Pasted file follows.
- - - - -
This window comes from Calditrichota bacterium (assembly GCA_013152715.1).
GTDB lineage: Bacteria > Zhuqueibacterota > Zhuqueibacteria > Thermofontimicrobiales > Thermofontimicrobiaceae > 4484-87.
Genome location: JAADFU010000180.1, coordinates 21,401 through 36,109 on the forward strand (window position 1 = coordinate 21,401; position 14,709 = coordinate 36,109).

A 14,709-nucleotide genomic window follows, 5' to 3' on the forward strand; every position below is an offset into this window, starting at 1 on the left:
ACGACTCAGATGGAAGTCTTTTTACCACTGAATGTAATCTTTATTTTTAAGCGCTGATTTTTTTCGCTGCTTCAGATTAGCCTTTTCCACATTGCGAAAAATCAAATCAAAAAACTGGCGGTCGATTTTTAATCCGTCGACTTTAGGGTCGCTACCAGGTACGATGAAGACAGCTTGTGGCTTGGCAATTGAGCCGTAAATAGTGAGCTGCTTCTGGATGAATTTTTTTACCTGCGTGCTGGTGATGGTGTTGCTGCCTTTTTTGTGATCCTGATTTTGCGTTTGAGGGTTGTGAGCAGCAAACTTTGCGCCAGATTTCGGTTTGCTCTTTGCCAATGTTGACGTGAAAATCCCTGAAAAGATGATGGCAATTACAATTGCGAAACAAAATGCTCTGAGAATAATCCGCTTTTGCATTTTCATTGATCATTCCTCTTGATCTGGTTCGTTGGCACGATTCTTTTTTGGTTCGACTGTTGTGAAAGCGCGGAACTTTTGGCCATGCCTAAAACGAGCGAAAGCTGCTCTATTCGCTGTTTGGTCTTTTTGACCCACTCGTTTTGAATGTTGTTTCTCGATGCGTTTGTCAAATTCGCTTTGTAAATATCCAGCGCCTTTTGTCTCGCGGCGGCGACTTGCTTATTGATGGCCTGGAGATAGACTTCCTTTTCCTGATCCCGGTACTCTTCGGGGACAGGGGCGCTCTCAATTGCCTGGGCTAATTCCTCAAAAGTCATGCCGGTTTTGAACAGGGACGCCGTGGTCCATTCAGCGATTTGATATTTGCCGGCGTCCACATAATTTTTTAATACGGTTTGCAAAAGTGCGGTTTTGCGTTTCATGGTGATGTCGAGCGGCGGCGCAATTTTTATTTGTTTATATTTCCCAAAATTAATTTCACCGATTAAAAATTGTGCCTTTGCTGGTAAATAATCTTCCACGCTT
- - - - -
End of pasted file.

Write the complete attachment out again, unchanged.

This window comes from Calditrichota bacterium (assembly GCA_013152715.1).
GTDB lineage: Bacteria > Zhuqueibacterota > Zhuqueibacteria > Thermofontimicrobiales > Thermofontimicrobiaceae > 4484-87.
Genome location: JAADFU010000180.1, coordinates 21,401 through 36,109 on the forward strand (window position 1 = coordinate 21,401; position 14,709 = coordinate 36,109).

A 14,709-nucleotide genomic window follows, 5' to 3' on the forward strand; every position below is an offset into this window, starting at 1 on the left:
ACGACTCAGATGGAAGTCTTTTTACCACTGAATGTAATCTTTATTTTTAAGCGCTGATTTTTTTCGCTGCTTCAGATTAGCCTTTTCCACATTGCGAAAAATCAAATCAAAAAACTGGCGGTCGATTTTTAATCCGTCGACTTTAGGGTCGCTACCAGGTACGATGAAGACAGCTTGTGGCTTGGCAATTGAGCCGTAAATAGTGAGCTGCTTCTGGATGAATTTTTTTACCTGCGTGCTGGTGATGGTGTTGCTGCCTTTTTTGTGATCCTGATTTTGCGTTTGAGGGTTGTGAGCAGCAAACTTTGCGCCAGATTTCGGTTTGCTCTTTGCCAATGTTGACGTGAAAATCCCTGAAAAGATGATGGCAATTACAATTGCGAAACAAAATGCTCTGAGAATAATCCGCTTTTGCATTTTCATTGATCATTCCTCTTGATCTGGTTCGTTGGCACGATTCTTTTTTGGTTCGACTGTTGTGAAAGCGCGGAACTTTTGGCCATGCCTAAAACGAGCGAAAGCTGCTCTATTCGCTGTTTGGTCTTTTTGACCCACTCGTTTTGAATGTTGTTTCTCGATGCGTTTGTCAAATTCGCTTTGTAAATATCCAGCGCCTTTTGTCTCGCGGCGGCGACTTGCTTATTGATGGCCTGGAGATAGACTTCCTTTTCCTGATCCCGGTACTCTTCGGGGACAGGGGCGCTCTCAATTGCCTGGGCTAATTCCTCAAAAGTCATGCCGGTTTTGAACAGGGACGCCGTGGTCCATTCAGCGATTTGATATTTGCCGGCGTCCACATAATTTTTTAATACGGTTTGCAAAAGTGCGGTTTTGCGTTTCATGGTGATGTCGAGCGGCGGCGCAATTTTTATTTGTTTATATTTCCCAAAATTAATTTCACCGATTAAAAATTGTGCCTTTGCTGGTAAATAATCTTCCACGCTT